• Play in advance on stop&go regimes linked to the evolution of the pandemic.

For retailers, early Christmas shopping is an opportunity to:

  • analyze more in detail the demand trends.
  • better plan operational and logistical management
  • control prices to protect mark ups
  • guarantee certainty of delivery, improving consumers’ trust
  • plan the right mix of infotainment and services

 

Thinking beyond e-commerce

Brands need to think about how to attract people to their physical stores. Here are 5 tips that will help brands provide their customers an unforgettable Christmas shopping.
The goal is to strengthen all aspects related to communication and relationships by diversifying in-store services, in order to contemplate the switch in consumers behavior in terms of searching for information, choice of products, delivery methods and types of payment.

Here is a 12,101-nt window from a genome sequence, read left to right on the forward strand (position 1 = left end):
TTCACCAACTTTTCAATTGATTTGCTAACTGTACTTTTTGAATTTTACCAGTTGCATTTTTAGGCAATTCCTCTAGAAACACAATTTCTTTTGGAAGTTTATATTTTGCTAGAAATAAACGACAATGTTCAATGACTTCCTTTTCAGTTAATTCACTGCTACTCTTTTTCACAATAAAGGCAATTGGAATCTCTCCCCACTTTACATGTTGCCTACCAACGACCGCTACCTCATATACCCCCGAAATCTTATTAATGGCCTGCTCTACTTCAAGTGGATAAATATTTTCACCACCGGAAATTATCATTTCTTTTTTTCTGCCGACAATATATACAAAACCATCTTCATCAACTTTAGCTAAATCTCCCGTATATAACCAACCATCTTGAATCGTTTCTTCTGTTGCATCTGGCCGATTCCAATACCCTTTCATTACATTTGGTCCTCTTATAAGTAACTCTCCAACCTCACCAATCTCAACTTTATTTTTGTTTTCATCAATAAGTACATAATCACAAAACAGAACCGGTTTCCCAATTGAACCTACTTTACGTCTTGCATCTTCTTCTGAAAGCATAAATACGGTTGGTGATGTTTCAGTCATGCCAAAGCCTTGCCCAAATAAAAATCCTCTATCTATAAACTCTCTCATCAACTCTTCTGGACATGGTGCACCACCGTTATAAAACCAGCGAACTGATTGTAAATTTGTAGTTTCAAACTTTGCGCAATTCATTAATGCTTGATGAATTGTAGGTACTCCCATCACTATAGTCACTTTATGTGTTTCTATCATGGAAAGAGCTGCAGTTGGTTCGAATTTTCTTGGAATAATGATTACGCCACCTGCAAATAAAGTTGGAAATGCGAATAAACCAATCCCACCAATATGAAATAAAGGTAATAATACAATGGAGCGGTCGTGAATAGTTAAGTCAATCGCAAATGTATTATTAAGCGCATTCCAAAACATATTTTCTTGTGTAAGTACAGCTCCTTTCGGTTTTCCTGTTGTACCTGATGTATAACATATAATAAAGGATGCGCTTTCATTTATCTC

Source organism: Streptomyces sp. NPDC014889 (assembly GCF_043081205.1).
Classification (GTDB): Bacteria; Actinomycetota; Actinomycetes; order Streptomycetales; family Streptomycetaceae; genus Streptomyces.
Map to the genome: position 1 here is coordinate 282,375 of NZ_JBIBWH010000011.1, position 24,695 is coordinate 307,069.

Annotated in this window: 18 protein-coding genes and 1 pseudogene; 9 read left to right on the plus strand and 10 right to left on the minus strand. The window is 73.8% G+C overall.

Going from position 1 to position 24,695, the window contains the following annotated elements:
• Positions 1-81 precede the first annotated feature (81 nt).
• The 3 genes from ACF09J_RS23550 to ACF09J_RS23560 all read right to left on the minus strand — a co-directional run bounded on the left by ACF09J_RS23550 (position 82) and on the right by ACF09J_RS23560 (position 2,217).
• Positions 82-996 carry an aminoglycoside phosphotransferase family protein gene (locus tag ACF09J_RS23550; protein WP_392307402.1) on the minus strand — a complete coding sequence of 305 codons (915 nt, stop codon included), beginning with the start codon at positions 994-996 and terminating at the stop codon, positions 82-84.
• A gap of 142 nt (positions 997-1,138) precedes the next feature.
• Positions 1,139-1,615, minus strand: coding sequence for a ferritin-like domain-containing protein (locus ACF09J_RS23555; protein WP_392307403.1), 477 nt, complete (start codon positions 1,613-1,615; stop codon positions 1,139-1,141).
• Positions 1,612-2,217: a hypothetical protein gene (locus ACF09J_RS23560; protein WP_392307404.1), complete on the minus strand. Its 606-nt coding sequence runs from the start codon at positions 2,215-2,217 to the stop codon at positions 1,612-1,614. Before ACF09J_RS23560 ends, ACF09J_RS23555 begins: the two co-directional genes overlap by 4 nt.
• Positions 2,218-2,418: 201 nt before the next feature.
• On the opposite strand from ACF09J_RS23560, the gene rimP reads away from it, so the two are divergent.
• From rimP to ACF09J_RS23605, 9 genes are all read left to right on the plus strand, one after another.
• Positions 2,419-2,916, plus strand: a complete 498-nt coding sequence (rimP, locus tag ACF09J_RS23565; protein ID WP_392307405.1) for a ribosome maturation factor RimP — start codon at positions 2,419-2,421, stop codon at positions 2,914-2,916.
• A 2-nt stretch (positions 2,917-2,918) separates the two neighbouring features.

Being phygital means being cross-media

Brands can learn from these changes and enhance their attractiveness and services in a cross-media era, by amplifying their offer potential from a phygital (Physic + Digital) perspective. When a customer enters a store, the bond that is created with them is much stronger than any landing on a remote web property can achieve – especially when it comes to CCJ (Customer Christmas Journey).

 

#1 Endless shelf